On the same day, Pan Jiazheng, former vice-director of the Chinese Academy of Engineering and a chief designer of the Three Gorges dam, was quoted elsewhere as saying that the water level at the tail of the reservoir when it is filled to its final level might be "a little bit higher" than 175 metres because of "a slight slope."

But responding to an unnamed critic who has suggested the upstream reservoir level could be much higher than is being planned for, Mr. Pan had this to say: "It is absolutely wrong that the water level would be as high as 221 metres at the tail when the reservoir is filled to 175 metres because of a ‘water-surface slope.’ I won’t even bother to say more about this. The ridiculous claim was made by somebody who has no basic knowledge of water works."

However, in his remarks quoted on the Three Gorges Project Corp. Web site, Mr. Pan did concede that: "A real factor affecting the water levels in the tail area will be the sedimentation deposited and accumulated after a period of reservoir operation. But this issue was repeatedly discussed during the feasibility study."

Lu Qinkan, a leading member of that feasibility study’s flood-control group, who refused to sign the team’s final report, recently submitted a petition to central authorities warning about the danger of sediment building up and raising the water level near the tail of the reservoir. He predicted that after 20 years of reservoir operation, 150,000 to 200,000 more people than expected in the Chongqing area would have to move as a result.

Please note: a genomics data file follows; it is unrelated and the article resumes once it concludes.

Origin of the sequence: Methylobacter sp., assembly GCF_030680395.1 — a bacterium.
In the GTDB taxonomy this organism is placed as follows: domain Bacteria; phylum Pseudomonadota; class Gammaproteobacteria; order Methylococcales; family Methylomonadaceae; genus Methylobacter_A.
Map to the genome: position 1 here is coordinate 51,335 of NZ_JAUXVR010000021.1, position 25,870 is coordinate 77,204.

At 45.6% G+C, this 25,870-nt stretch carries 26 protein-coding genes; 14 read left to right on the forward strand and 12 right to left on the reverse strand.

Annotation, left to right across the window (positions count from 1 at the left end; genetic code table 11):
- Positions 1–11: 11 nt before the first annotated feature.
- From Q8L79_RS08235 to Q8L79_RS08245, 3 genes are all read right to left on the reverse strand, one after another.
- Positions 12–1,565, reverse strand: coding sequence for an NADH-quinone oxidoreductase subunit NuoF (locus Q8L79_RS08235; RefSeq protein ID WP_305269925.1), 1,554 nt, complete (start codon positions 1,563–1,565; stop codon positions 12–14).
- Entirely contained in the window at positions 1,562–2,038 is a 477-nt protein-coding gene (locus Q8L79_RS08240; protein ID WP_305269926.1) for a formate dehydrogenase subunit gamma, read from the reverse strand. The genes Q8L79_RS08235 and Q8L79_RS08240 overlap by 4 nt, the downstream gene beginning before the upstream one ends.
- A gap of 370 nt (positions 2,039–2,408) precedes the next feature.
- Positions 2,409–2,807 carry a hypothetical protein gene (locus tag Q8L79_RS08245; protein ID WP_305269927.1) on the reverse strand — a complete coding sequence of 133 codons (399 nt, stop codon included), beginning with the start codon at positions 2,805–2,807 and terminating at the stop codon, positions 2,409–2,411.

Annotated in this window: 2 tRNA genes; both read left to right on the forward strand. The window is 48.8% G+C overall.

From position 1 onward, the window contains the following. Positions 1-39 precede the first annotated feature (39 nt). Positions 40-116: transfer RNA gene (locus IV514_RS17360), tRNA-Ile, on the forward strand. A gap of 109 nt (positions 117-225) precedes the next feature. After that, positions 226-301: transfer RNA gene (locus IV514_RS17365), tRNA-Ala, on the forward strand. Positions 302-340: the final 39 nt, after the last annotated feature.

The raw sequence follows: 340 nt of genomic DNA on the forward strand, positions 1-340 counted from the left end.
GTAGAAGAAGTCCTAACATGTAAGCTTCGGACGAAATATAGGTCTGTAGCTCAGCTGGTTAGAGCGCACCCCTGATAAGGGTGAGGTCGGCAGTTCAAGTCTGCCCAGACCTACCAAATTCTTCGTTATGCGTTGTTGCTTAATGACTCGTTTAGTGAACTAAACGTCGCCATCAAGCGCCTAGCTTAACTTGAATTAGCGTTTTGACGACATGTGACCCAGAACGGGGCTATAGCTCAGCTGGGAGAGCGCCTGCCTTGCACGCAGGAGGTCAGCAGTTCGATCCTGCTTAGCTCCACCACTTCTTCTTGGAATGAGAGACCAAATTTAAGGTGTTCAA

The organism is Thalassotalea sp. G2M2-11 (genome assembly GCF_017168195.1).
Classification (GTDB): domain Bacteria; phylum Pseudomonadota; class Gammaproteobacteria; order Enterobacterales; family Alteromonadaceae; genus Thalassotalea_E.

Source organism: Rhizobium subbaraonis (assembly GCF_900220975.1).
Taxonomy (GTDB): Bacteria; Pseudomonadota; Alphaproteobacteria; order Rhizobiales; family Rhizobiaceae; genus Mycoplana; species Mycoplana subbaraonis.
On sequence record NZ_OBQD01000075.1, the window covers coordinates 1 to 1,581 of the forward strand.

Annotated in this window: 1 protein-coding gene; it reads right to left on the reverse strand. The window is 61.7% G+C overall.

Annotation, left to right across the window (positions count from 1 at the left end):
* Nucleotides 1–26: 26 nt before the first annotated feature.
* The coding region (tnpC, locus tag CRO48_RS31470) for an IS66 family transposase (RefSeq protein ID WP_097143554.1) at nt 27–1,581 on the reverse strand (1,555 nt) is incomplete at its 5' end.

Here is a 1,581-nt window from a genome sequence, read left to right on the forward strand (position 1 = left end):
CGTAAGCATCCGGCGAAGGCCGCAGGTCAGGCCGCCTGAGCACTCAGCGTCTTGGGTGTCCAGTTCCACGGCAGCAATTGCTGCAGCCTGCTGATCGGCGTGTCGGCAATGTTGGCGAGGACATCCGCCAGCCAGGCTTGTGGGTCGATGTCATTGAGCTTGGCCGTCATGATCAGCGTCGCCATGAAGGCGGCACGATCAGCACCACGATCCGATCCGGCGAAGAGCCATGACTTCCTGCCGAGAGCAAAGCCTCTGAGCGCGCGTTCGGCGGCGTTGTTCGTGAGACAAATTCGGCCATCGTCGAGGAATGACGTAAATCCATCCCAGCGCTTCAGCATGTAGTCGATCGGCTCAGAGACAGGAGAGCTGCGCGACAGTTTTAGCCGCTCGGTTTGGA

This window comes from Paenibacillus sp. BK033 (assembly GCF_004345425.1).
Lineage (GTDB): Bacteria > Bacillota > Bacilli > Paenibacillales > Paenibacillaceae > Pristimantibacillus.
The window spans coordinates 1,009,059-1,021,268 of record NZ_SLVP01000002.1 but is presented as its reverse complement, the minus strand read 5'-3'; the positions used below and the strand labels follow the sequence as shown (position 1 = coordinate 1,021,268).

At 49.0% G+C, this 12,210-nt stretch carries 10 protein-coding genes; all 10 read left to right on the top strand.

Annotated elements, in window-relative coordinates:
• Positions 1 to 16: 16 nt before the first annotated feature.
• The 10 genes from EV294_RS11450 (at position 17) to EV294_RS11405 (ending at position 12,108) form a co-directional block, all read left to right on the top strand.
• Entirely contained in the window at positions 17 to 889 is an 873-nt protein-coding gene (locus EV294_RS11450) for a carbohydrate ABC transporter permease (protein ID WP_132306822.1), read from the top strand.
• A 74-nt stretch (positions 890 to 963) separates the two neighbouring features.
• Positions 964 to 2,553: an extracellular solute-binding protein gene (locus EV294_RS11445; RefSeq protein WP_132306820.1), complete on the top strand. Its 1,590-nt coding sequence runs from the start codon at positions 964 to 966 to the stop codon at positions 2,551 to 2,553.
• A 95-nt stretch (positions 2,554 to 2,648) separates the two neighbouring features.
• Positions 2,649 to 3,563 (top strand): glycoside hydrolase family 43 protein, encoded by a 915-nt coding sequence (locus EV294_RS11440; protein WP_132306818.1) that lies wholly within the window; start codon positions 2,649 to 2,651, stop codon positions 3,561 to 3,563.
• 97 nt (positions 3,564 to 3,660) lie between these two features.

But it remains unclear if yet more people could be forced to move for another reason: if the future reservoir turns out not to be as flat as the resettlement-group experts assumed.

And with inconsistent assumptions underpinning the scientific studies that went into the preparatory work for the dam, who can blame the Chinese citizens who took part in the recent discussion on the CWRC site for scratching their heads and wondering where the truth lies, and what the implications could be for those who may be living in harm’s way on the shores of the reservoir.